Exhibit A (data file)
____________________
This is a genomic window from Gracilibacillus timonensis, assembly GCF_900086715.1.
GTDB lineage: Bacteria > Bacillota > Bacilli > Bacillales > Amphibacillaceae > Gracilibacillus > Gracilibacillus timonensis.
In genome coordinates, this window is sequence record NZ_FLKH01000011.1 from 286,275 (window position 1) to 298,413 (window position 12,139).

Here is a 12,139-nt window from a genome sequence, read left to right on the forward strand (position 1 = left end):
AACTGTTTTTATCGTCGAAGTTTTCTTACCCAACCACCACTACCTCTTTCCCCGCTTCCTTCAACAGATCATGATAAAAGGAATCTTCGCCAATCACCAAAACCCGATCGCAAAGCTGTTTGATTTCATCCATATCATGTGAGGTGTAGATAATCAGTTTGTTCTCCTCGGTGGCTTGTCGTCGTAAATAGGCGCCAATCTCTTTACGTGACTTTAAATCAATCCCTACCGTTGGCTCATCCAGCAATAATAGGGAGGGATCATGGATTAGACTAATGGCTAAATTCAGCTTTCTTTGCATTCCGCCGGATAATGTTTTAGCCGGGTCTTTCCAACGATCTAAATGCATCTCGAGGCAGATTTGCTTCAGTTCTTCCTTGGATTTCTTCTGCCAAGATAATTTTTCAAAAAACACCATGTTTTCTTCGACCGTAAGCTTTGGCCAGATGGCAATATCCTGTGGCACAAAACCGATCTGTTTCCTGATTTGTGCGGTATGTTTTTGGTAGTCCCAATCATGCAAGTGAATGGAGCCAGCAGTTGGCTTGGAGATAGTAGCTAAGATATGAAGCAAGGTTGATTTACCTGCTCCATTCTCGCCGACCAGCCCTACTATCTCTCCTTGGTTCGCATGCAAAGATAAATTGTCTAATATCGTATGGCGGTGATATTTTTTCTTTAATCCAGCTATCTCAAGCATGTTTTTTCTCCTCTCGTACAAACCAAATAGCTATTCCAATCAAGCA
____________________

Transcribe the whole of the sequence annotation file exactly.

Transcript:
This is a genomic window from Gracilibacillus timonensis, assembly GCF_900086715.1.
GTDB lineage: Bacteria > Bacillota > Bacilli > Bacillales > Amphibacillaceae > Gracilibacillus > Gracilibacillus timonensis.
In genome coordinates, this window is sequence record NZ_FLKH01000011.1 from 286,275 (window position 1) to 298,413 (window position 12,139).

Here is a 12,139-nt window from a genome sequence, read left to right on the forward strand (position 1 = left end):
AACTGTTTTTATCGTCGAAGTTTTCTTACCCAACCACCACTACCTCTTTCCCCGCTTCCTTCAACAGATCATGATAAAAGGAATCTTCGCCAATCACCAAAACCCGATCGCAAAGCTGTTTGATTTCATCCATATCATGTGAGGTGTAGATAATCAGTTTGTTCTCCTCGGTGGCTTGTCGTCGTAAATAGGCGCCAATCTCTTTACGTGACTTTAAATCAATCCCTACCGTTGGCTCATCCAGCAATAATAGGGAGGGATCATGGATTAGACTAATGGCTAAATTCAGCTTTCTTTGCATTCCGCCGGATAATGTTTTAGCCGGGTCTTTCCAACGATCTAAATGCATCTCGAGGCAGATTTGCTTCAGTTCTTCCTTGGATTTCTTCTGCCAAGATAATTTTTCAAAAAACACCATGTTTTCTTCGACCGTAAGCTTTGGCCAGATGGCAATATCCTGTGGCACAAAACCGATCTGTTTCCTGATTTGTGCGGTATGTTTTTGGTAGTCCCAATCATGCAAGTGAATGGAGCCAGCAGTTGGCTTGGAGATAGTAGCTAAGATATGAAGCAAGGTTGATTTACCTGCTCCATTCTCGCCGACCAGCCCTACTATCTCTCCTTGGTTCGCATGCAAAGATAAATTGTCTAATATCGTATGGCGGTGATATTTTTTCTTTAATCCAGCTATCTCAAGCATGTTTTTTCTCCTCTCGTACAAACCAAATAGCTATTCCAATCAAGCA